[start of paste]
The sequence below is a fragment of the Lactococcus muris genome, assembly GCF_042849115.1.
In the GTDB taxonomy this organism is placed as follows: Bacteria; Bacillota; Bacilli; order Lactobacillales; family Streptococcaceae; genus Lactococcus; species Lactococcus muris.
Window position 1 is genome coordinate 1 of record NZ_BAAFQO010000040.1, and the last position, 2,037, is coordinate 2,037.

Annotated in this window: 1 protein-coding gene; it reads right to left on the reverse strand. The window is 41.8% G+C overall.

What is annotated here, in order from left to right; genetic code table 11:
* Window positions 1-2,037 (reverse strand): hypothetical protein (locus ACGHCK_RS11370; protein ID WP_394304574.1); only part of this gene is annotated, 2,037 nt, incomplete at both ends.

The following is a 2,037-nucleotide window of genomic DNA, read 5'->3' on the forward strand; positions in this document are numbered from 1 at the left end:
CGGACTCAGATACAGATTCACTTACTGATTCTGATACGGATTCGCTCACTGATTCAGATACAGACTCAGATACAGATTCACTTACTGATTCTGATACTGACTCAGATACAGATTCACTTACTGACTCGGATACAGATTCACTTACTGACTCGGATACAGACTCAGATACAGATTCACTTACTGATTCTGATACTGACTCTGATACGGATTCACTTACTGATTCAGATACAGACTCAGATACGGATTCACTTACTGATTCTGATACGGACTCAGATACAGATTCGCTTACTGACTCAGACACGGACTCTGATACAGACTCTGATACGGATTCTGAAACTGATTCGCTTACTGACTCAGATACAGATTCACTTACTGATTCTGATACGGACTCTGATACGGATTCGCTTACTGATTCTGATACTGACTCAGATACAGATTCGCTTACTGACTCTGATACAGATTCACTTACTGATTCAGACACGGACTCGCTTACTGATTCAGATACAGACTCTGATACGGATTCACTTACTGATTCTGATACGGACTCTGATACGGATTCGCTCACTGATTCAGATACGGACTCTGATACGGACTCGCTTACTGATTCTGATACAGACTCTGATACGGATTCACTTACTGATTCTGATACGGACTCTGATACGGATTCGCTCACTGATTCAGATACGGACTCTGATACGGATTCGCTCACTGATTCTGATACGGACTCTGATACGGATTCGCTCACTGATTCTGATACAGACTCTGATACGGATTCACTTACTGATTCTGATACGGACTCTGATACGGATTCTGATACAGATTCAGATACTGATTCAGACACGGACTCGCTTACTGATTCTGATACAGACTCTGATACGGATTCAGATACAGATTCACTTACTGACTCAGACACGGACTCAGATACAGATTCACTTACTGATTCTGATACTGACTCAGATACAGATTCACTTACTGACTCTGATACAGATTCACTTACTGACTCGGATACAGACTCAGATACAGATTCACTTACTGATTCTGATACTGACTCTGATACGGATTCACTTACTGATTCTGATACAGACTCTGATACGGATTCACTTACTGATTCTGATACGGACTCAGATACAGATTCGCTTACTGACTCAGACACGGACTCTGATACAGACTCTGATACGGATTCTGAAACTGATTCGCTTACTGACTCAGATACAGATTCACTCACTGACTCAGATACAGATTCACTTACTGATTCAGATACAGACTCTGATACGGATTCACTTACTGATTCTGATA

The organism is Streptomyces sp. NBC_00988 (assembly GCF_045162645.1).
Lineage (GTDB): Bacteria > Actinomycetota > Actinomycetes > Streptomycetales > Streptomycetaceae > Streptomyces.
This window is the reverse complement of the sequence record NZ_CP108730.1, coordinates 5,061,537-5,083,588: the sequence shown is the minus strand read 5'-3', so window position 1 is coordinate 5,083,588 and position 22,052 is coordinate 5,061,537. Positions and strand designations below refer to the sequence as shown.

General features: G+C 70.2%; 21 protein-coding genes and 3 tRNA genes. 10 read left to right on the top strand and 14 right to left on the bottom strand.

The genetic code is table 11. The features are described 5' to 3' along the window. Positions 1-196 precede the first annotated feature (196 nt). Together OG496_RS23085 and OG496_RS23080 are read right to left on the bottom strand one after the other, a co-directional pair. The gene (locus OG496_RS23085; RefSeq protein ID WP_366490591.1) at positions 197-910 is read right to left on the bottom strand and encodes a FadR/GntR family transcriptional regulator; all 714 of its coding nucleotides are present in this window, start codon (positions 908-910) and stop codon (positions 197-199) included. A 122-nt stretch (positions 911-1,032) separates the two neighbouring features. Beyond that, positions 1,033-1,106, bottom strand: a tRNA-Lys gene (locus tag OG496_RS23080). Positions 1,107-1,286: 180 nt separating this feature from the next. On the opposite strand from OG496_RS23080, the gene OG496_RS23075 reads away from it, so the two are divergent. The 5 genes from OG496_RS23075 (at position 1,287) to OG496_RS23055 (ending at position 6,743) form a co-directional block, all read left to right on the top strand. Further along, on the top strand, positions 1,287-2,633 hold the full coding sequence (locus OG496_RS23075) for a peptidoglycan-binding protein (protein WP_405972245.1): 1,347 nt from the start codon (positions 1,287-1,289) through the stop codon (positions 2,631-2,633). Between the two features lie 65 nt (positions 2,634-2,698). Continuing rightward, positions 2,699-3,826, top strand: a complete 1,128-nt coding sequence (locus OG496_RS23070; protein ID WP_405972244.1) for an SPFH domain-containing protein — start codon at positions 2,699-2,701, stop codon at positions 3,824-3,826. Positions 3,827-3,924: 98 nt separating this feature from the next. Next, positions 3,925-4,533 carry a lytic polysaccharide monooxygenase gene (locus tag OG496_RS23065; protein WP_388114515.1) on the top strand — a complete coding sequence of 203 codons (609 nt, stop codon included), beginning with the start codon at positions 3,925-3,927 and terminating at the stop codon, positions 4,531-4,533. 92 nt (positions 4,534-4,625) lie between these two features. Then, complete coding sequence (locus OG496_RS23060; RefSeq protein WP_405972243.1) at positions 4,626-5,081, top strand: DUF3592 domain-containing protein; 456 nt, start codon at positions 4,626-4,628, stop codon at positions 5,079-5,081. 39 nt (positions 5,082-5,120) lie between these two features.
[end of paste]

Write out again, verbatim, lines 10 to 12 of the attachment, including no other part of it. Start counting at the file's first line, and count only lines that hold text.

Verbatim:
Lineage (GTDB): Bacteria > Actinomycetota > Actinomycetes > Streptomycetales > Streptomycetaceae > Streptomyces.
This window is the reverse complement of the sequence record NZ_CP108730.1, coordinates 5,061,537-5,083,588: the sequence shown is the minus strand read 5'-3', so window position 1 is coordinate 5,083,588 and position 22,052 is coordinate 5,061,537. Positions and strand designations below refer to the sequence as shown.

General features: G+C 70.2%; 21 protein-coding genes and 3 tRNA genes. 10 read left to right on the top strand and 14 right to left on the bottom strand.